UCL Department of Chemical Engineering



Water Electrolysis
Water Electrolysis means the splitting of water into its constituents – hydrogen and oxygen. Hydrogen can then be used for electricity production in fuel cells or for many chemical production processes. Traditionally, alkaline electrolysis has been used for large scale hydrogen production. However, in recent years a technology called PEM water electrolysis is gaining popularity. PEM stands for polymer electrolyte membrane or alternatively for proton exchange membrane. While alkaline electrolysis used big amounts of caustic liquids like potassium hydroxide as an electrolyte, PEM electrolysis uses a very thin polymer membrane as the solid electrolyte. In the future, this will make it possible to produce hydrogen cheaper and more effectively than with alkaline electrolysis.


Parts of a PEM Electrolyser
In a PEM electrolyser, water flows in through the flow channels. On the anode side, it flows through the liquid-gas diffusion layer (LGDL) from there and reaches the catalyst layer (CL). The CL is a very thin layer of catalytically active material; mostly iridium ruthenium oxide on the anode side and platinum on carbon on the cathode side. On the anode the water reacts to oxygen, protons and electrons. The protons are then transported through the polymer membrane to the cathode side. Here, they react on the catalyst layer to form hydrogen. The gases diffuse through the LGDL back to the flow channels, where they mix with the water stream and are taken out of the electrolyser cell.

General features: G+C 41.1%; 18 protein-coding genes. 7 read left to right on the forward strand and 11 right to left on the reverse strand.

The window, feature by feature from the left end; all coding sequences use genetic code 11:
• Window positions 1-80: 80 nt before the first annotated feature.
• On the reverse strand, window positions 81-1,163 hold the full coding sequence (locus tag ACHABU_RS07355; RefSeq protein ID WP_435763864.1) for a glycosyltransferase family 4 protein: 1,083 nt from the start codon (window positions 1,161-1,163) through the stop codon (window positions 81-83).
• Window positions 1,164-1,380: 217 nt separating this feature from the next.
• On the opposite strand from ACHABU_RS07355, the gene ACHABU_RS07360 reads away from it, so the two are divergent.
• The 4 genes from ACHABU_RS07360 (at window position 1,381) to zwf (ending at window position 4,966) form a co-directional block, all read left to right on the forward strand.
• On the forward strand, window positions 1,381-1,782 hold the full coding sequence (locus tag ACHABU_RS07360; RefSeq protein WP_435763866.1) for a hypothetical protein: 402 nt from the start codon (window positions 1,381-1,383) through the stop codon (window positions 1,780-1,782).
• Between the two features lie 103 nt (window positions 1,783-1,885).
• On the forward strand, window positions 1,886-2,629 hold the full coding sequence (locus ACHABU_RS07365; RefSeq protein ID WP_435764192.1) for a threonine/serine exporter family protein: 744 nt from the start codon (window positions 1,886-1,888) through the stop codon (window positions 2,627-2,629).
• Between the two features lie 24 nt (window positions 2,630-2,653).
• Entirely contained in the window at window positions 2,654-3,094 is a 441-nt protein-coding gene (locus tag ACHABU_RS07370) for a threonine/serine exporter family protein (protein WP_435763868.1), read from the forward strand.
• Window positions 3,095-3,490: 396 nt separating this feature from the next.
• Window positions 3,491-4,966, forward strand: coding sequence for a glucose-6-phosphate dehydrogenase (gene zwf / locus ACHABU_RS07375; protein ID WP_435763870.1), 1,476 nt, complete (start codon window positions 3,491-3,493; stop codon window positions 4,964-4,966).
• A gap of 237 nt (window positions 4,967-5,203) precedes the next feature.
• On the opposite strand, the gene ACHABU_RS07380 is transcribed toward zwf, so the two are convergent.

Electrolysis and renewable energy
Energy from renewable sources (Wind, Solar…) is intrinsically intermittent. Depending on the season or time of the day more or less energy is produced. To make sure the supply of energy is secure and stable energy needs to be stored when an excess is produced and later fed back into the grid when needed. Water Electrolysis offers this grid stabilization. When a surplus of energy is available, e.g. during a sunny summer day, a part of the energy is used to produce hydrogen. This hydrogen can then easily be stored in tanks. Whenever more energy is needed, e.g. on a cloudy day, hydrogen is taken from tanks and fuel cells are used to release the energy stored in the hydrogen.